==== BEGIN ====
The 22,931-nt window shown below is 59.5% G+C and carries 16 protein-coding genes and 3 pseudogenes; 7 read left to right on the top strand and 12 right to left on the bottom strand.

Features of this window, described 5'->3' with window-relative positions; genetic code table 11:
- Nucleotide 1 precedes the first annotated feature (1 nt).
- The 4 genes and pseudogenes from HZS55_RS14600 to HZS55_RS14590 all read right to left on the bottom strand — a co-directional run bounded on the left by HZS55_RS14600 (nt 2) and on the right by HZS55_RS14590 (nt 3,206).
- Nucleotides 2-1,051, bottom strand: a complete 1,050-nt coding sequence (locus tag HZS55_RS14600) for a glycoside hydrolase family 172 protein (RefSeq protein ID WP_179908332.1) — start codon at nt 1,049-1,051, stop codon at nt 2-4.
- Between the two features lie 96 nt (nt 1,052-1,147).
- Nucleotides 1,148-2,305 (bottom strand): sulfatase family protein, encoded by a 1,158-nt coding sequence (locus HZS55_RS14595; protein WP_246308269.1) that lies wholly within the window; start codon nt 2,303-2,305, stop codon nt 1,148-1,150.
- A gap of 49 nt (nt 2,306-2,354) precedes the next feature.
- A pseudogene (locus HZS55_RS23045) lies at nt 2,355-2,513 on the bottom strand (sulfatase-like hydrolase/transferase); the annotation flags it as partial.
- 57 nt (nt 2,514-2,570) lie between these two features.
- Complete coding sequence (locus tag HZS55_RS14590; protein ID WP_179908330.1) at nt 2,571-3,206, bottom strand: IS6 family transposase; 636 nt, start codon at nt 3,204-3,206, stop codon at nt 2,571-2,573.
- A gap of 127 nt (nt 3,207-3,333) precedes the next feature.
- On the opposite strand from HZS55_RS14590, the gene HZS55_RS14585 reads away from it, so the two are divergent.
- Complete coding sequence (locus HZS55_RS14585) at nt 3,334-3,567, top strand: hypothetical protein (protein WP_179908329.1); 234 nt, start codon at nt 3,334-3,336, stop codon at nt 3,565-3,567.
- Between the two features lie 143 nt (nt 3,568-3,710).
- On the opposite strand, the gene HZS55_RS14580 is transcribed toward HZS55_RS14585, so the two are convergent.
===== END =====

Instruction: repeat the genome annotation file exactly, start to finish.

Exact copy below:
The 22,931-nt window shown below is 59.5% G+C and carries 16 protein-coding genes and 3 pseudogenes; 7 read left to right on the top strand and 12 right to left on the bottom strand.

Features of this window, described 5'->3' with window-relative positions; genetic code table 11:
- Nucleotide 1 precedes the first annotated feature (1 nt).
- The 4 genes and pseudogenes from HZS55_RS14600 to HZS55_RS14590 all read right to left on the bottom strand — a co-directional run bounded on the left by HZS55_RS14600 (nt 2) and on the right by HZS55_RS14590 (nt 3,206).
- Nucleotides 2-1,051, bottom strand: a complete 1,050-nt coding sequence (locus tag HZS55_RS14600) for a glycoside hydrolase family 172 protein (RefSeq protein ID WP_179908332.1) — start codon at nt 1,049-1,051, stop codon at nt 2-4.
- Between the two features lie 96 nt (nt 1,052-1,147).
- Nucleotides 1,148-2,305 (bottom strand): sulfatase family protein, encoded by a 1,158-nt coding sequence (locus HZS55_RS14595; protein WP_246308269.1) that lies wholly within the window; start codon nt 2,303-2,305, stop codon nt 1,148-1,150.
- A gap of 49 nt (nt 2,306-2,354) precedes the next feature.
- A pseudogene (locus HZS55_RS23045) lies at nt 2,355-2,513 on the bottom strand (sulfatase-like hydrolase/transferase); the annotation flags it as partial.
- 57 nt (nt 2,514-2,570) lie between these two features.
- Complete coding sequence (locus tag HZS55_RS14590; protein ID WP_179908330.1) at nt 2,571-3,206, bottom strand: IS6 family transposase; 636 nt, start codon at nt 3,204-3,206, stop codon at nt 2,571-2,573.
- A gap of 127 nt (nt 3,207-3,333) precedes the next feature.
- On the opposite strand from HZS55_RS14590, the gene HZS55_RS14585 reads away from it, so the two are divergent.
- Complete coding sequence (locus HZS55_RS14585) at nt 3,334-3,567, top strand: hypothetical protein (protein WP_179908329.1); 234 nt, start codon at nt 3,334-3,336, stop codon at nt 3,565-3,567.
- Between the two features lie 143 nt (nt 3,568-3,710).
- On the opposite strand, the gene HZS55_RS14580 is transcribed toward HZS55_RS14585, so the two are convergent.